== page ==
Increase 8 Increase 1st Majority
1939 Ugo Pasquale Mifsud 11,618 33.1
Decrease 18 Decrease 2nd Opposition
1945 Enrico Mizzi 0 0.0
Decrease 3 Opposition
1947 Enrico Mizzi 19,041 18.0
Increase 7 Increase 2nd Opposition
1950 Enrico Mizzi 31,431 29.6
Increase 5 Increase 1st Minority
1951 George Borg Olivier 39,946 35.5
Increase 3 Steady 1st Coalition
1953 George Borg Olivier 45,180 38.1
Increase 3 Decrease 2nd Coalition
1955 George Borg Olivier 48,514 40.2
Decrease 1 Steady 2nd Opposition
1962 George Borg Olivier 48,514 40.2
Increase 8 Increase 1st Minority
1966 George Borg Olivier 68,656 47.9
Increase 3 Steady 1st Majority
1971 George Borg Olivier 80,753 48.1
Decrease 1 Decrease 2nd Opposition
1976 George Borg Olivier 99,551 48.5
Increase 4 Steady 2nd Opposition
1981 Eddie Fenech Adami 114,132 50.9
Steady 0 Steady 2nd Opposition
1987 Eddie Fenech Adami 119,721 50.9
Increase 4 Increase 1st Majority
1992 Eddie Fenech Adami 127,932 51.8
Decrease 1 Steady 1st Majority
1996 Eddie Fenech Adami 124,864 47.8
Steady 0 Decrease 2nd Opposition
1998 Eddie Fenech Adami 137,037 51.8
Increase 1 Increase 1st Majority
2003 Eddie Fenech Adami 146,172 51.8
Steady 0 Steady 1st Majority
2008 Lawrence Gonzi 143,468 49.3
Steady 0 Steady 1st Majority
2013 Lawrence Gonzi 132,426 43.3
Decrease 5 Decrease 2nd Opposition
2017 Simon Busuttil 130,850 42.1
Decrease 2 Steady 2nd Opposition

European elections

Election Leader Votes % Seats +/- Position
2004 Lawrence Gonzi 97,688 39.8
Increase 2 Increase 2nd
2009 Lawrence Gonzi 100,483 40.5
Steady 0 Steady 2nd
2014 Simon Busuttil 100,785 40.2
Increase 1 Steady 2nd
2019 Adrian Delia 98,611 37,9
Decrease 1 Steady 2nd

See also


  1. ^ a b c d Nordsieck, Wolfram (2017). "Malta". Parties and Elections in Europe. Retrieved 2018.
  2. ^ a b Hans Slomp (30 September 2011). Europe, A Political Profile: An American Companion to European Politics. ABC-CLIO. pp. 683-. ISBN 978-0-313-39182-8. Retrieved 2012.
  3. ^ Jon P. Mitchell (2002). Ambivalent Europeans: Ritual, Memory and the Public Sphere in Malta. Taylor & Francis. p. 156. ISBN 9780415271530. Retrieved 2019.
  4. ^ Grech Urpani, David (1 May 2007). "Every Song You'll Hear At Today's Mass Meetings". Retrieved 2019.
  5. ^ Cassar, George (2003). "Politics, Religion and Education in Nineteenth Century Malta 1800-1919" (PDF). Journal of Maltese Education Research. Faculty of Education, University of Malta. 1 (1): 96-118. ISSN 1726-9725.
  6. ^ Hans Slomp, Europe, A Political Profile, 2011, p.685
  7. ^ "Malta passes historic divorce law". July 25, 2011.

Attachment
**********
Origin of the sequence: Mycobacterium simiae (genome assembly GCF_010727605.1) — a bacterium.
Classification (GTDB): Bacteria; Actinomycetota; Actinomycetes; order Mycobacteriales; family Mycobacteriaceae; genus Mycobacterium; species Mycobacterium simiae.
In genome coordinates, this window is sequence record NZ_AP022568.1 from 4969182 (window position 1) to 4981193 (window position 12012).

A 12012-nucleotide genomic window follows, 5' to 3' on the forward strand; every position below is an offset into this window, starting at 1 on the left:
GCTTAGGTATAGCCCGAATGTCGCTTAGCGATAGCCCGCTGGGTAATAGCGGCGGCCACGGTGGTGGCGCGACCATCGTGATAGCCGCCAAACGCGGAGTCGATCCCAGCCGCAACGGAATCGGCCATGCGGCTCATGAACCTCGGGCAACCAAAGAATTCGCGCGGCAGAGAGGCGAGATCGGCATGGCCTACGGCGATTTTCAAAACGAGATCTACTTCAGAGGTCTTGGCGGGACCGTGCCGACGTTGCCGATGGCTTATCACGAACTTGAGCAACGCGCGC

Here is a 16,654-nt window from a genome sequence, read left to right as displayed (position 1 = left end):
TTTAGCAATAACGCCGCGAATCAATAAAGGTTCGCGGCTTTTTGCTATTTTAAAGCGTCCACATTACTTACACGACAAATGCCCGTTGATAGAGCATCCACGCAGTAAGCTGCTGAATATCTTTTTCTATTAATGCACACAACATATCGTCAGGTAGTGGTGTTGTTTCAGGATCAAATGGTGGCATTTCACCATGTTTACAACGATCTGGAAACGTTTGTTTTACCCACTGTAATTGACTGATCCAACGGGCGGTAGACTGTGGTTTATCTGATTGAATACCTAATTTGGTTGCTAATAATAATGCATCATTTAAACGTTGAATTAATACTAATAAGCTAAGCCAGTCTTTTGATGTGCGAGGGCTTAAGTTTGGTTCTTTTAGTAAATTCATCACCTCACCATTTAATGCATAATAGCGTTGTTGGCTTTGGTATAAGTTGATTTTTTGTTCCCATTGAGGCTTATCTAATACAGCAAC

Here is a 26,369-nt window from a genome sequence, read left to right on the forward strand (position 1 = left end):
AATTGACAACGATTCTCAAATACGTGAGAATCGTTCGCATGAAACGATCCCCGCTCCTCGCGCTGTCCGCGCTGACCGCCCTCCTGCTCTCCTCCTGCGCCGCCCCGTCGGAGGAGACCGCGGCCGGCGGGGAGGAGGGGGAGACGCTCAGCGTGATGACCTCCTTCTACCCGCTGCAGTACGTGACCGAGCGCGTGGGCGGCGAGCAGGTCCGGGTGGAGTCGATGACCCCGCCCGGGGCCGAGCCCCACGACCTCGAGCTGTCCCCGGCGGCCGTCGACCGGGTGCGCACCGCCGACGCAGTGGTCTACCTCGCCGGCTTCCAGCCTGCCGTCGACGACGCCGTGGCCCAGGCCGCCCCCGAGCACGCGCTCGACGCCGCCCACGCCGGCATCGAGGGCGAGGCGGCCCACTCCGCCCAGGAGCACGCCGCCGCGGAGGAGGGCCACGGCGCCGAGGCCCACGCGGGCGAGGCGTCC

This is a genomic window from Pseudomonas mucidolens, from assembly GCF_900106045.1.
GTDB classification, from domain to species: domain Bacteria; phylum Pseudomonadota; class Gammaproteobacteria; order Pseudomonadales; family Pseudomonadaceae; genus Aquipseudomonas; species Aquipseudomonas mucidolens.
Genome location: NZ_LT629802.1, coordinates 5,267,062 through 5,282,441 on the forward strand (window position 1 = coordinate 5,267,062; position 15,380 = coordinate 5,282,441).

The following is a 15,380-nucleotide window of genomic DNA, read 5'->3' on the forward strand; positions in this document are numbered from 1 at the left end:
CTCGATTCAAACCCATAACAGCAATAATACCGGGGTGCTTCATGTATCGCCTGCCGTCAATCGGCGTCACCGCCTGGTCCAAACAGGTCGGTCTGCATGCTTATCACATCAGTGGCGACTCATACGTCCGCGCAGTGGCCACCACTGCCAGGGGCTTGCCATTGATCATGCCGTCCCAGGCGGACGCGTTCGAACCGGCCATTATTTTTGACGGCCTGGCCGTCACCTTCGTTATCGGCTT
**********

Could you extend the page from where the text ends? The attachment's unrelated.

8. ^ Mercieca, Simon (10 July 2017). "Gay marriage and the end of the PN". The Malta Independent.
  9. ^ "Nationalist Party MPs to vote in favour of gay marriage".
  10. ^ "PN stops membership of lawyer, outed as former freemason". Retrieved 2019.
  11. ^ a b c d "Partit Nazzjonalista" (PDF). Partit Nazzjonalista. Archived from the original (PDF) on 22 July 2011. Retrieved 2015.
  12. ^
  13. ^ Hudson, David (15 June 2019). "PN Mosta sectional committee says it has lost faith in its party". Malta Today. Retrieved 2019.
  14. ^ "Gozo to grow as a Region: Health, Transport, EU Funds". 20 October 2018. Retrieved 2019.
  15. ^ "tqarrija tal-Moviment Nisa Partit Nazzjonalista (MNPN)". (in Maltese). 21 October 2018. Retrieved 2019.
  16. ^ Sammut, Carmen (2007). Media and Maltese Society. Lexington Books. p. 56. ISBN 9780739115268. Retrieved 2016.
  17. ^ a b c d "Melita Historica Review - Malta Historical Society. 6(1972)1(99-100). Book - Anon: L-Istorja tal-Partit Nazzjonalista. Lux Press, Malta, 1972".
  18. ^ "Archived copy". Archived from the original on 2008-08-07. Retrieved .CS1 maint: archived copy as title (link)
  19. ^
  20. ^ "Labour supporters celebrate big election victory - Majority exceeds 33,000 votes, 54% - Muscat says outcome better than expected". Times of Malta. Retrieved 2015.
  21. ^ "Updated - Comodini Cachia snatches third seat for the PN in historic vote for women". Times of Malta. Retrieved 2015.
  22. ^ Camilleri, Ivan (28 April 2017). "PD candidates to contest on PN list". Times of Malta. Retrieved 2017.
  23. ^ "PN-AD coalition talks hit a snag". Times of Malta. 28 April 2017. Retrieved 2017.
  24. ^ "'No coalition': PN-AD talks break down as parties refuse to budge on demands". Times of Malta. 1 May 2017. Retrieved 2017.

External links